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We are shocked, shocked to find in our latest Consumer Reports magazine that Ticketmaster came in last in a Consumer Reports member survey asking for online retailer ratings. The consumer-owned outdoor store, REI.com, came in best, followed closely by some other well-known brands.
But Ticketmaster? Way down at the bottom of 52 websites. I wonder why. Could it be the myriad processing fees that have caused at least one band, String Cheese Incident, to buy bulk tickets to their own events at a venue box office at face value and then re-sell them on their own website, with no processing fees, to keep their fans happy?
By far, my "favorite" of their myriad fees (Wikipedia list) is the "print-your-own-ticket-at-home" charge (imposed on top of other charges, which may include a "processing charge" and "per-order" charge).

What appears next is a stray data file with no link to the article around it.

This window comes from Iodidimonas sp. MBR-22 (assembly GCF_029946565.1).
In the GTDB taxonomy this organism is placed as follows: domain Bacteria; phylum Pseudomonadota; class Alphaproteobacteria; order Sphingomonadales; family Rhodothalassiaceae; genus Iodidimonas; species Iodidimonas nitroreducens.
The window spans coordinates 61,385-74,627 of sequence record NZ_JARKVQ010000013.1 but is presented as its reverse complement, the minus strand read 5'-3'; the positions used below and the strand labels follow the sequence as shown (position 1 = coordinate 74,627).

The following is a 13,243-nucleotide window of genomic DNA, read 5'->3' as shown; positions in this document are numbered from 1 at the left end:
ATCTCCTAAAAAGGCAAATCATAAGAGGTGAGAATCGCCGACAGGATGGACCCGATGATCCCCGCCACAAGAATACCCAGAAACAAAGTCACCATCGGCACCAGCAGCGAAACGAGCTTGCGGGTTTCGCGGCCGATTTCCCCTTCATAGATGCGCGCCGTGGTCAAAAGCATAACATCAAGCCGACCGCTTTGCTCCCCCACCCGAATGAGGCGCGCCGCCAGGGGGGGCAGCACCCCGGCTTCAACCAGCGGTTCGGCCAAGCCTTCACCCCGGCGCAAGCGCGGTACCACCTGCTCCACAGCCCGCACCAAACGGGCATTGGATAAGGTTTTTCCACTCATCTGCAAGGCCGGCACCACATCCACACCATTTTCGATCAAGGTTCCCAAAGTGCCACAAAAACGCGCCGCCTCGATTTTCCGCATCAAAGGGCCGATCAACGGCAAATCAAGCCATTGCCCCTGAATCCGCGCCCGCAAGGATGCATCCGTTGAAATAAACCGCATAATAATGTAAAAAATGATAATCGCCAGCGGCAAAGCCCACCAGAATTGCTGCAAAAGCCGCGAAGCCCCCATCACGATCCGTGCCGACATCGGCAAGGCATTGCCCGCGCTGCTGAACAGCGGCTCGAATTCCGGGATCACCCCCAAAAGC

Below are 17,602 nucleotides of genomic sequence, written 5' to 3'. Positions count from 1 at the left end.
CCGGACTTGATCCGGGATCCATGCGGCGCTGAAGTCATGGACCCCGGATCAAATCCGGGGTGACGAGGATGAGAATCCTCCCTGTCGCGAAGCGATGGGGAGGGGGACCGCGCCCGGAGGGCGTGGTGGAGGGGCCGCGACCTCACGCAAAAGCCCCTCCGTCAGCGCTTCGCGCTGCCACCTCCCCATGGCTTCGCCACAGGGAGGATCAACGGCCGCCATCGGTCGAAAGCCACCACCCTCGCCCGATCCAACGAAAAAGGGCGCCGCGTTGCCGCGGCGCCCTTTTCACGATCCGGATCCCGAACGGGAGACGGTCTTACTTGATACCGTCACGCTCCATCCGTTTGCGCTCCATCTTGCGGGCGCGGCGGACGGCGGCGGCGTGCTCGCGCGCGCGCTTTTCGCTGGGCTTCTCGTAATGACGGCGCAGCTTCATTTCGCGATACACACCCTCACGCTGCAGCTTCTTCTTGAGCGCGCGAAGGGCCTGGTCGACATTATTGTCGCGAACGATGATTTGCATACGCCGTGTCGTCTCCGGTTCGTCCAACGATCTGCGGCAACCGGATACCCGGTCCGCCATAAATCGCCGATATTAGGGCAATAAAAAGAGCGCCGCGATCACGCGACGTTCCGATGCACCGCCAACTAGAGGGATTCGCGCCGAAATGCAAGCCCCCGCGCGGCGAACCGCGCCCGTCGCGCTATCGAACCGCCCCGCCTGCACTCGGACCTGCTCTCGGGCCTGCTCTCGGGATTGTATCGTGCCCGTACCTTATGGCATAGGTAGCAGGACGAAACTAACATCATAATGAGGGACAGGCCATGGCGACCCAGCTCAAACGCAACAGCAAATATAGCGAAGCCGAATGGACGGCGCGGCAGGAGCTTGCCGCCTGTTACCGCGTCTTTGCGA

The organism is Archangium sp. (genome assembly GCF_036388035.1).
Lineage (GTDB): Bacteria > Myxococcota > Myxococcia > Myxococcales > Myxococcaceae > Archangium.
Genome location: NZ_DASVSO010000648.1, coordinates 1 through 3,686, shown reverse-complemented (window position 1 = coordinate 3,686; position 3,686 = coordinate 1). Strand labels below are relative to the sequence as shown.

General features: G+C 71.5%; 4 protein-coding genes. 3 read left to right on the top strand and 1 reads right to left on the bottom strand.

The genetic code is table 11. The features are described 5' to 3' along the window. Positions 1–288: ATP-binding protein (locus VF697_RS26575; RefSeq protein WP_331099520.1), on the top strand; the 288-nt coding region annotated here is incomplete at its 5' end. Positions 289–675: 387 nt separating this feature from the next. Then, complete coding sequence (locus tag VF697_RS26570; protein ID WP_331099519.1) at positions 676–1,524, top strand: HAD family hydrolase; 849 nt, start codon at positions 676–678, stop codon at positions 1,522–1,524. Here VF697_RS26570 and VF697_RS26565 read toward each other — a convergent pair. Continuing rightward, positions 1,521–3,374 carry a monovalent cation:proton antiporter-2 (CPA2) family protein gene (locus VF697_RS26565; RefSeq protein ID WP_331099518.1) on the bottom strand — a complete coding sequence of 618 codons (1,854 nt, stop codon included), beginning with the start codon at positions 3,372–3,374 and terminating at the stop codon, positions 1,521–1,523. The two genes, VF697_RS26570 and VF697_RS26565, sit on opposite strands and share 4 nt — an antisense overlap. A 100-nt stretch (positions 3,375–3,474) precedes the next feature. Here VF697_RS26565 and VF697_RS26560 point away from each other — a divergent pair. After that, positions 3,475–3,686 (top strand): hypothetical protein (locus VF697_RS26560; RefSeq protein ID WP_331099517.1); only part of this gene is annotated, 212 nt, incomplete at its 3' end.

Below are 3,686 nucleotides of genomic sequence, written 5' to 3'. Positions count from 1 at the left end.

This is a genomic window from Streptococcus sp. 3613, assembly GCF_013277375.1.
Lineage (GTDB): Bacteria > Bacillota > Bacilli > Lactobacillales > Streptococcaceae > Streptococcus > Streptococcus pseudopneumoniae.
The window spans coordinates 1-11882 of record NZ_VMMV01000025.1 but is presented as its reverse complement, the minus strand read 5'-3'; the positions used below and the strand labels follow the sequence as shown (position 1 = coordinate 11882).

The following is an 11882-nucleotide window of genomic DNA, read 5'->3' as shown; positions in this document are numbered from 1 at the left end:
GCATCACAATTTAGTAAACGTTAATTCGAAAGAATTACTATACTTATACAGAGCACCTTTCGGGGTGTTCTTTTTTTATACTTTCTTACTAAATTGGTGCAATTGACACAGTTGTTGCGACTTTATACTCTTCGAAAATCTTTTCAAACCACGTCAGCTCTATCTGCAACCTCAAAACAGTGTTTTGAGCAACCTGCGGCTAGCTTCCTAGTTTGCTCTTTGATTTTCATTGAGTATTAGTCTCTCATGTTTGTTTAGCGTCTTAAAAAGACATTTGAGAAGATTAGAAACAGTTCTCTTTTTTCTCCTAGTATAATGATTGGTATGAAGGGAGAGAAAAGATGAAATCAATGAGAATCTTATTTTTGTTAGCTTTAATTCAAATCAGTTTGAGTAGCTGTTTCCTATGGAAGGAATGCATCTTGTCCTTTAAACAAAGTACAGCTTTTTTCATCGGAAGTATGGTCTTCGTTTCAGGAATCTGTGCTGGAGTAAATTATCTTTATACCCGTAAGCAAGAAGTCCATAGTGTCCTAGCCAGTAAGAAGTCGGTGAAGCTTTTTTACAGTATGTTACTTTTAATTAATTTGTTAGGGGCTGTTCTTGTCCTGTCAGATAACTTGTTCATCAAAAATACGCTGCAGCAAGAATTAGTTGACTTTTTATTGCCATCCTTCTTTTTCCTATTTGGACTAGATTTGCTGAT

Or maybe it's the "deceptive" sales tactics. Remember the 2009 episode in which Bruce Springsteen fans were switched from the main Ticketmaster website into a Ticketmaster-owned re-seller subsidiary's site where tickets were sold at double the price? In that episode, some of the tickets didn't even exist, but the company held onto consumer payments for months, anyway, according to the FTC settlement.
U.S. PIRG has supported efforts to reform Ticketmaster since the 1990s, when we worked unsucessfully with the band Pearl Jam and others to demand Department of Justice action. More recently, we and other consumer groups urged DOJ to block Ticketmaster's merger with Live Nation over concerns that the combined entrant's increased market power would make it even less responsive to consumer complaints. DOJ did impose some restrictions on the merger. But according to Consumer Reports readers, Ticketmaster is still generating complaints.
Like Casablanca's Captain Louis Renault (Claude Rains) we are shocked, shocked with the survey results.
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